Tucson offers students a diverse and welcoming setting to study the practice of law. The unique beauty of Tucson, along with its rich history and cultural diversity through its Native, Mexican, and Spanish forebears, make an ideal setting for research and graduate-level studies. Nestled in the heart of Indian Country, the University of Arizona campus is located on Tohono O'odham Nation traditional homelands and is just a short drive away from the Pascua Yaqui Tribe.
Getting to know Tucson
What is today a bustling urban center of nearly a million residents and one of the fastest-growing urban areas in the United States, Tucson is also the oldest continuously inhabited settlement in North America, with traces of centuries-old Hohokam communities still visible in petroglyphs throughout the region.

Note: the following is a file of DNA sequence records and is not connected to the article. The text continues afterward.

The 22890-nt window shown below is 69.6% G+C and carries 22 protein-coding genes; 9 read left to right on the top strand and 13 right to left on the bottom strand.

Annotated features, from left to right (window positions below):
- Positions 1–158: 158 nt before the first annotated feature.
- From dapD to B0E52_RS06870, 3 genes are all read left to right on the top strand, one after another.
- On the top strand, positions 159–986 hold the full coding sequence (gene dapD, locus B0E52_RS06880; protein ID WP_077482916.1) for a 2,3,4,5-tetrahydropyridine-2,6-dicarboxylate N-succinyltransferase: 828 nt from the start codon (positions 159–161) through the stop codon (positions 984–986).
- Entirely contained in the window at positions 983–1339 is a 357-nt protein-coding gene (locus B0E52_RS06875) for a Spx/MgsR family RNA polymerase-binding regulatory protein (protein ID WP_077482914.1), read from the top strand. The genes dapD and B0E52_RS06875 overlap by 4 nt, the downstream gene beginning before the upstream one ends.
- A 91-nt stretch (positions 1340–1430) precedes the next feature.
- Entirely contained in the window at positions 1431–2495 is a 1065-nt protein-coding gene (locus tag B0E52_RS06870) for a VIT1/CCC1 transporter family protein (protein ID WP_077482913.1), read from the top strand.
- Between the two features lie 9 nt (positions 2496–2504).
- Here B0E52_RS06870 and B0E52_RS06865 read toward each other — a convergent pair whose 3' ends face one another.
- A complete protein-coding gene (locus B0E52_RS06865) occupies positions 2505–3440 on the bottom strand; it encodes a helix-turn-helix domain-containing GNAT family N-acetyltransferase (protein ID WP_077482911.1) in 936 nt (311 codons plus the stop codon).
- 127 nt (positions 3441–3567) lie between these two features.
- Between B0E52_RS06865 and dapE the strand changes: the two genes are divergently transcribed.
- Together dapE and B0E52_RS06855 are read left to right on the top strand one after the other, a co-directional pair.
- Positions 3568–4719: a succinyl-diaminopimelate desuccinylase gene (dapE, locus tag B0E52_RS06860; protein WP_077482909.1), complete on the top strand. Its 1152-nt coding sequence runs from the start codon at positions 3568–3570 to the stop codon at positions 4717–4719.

Set in the lush Sonoran Desert only 65 miles from Mexico and surrounded by mountains, forests, monuments, and national parks, this unique environment is famous for mild winters, stunning sunsets, outdoor adventures and a multicultural population that reflects the rich diversity of the Southwest.
With 350 days of sunshine annually, Tucson and surrounding Southern Arizona is an ideal place for hikers, bikers, swimmers, triathletes, tennis players and golfers. The city is also a thriving hub of economic and commercial activity in the Greater Southwest, home to numerous medical and research centers and a site for high technology industries, from optics to film.
Beyond technology and the great outdoors, Tucson is well known for its rich cultural offerings, including opera, theater, ballet, mariachi festivals, rodeo, the Kitt Peak National Optical Astronomy Observatory, the historic San Xavier Mission and world-class museums, including the Arizona-Sonora Desert Museum, the Center for Creative Photography, the Pima Air and Space Museum, and the Tucson Museum of Art.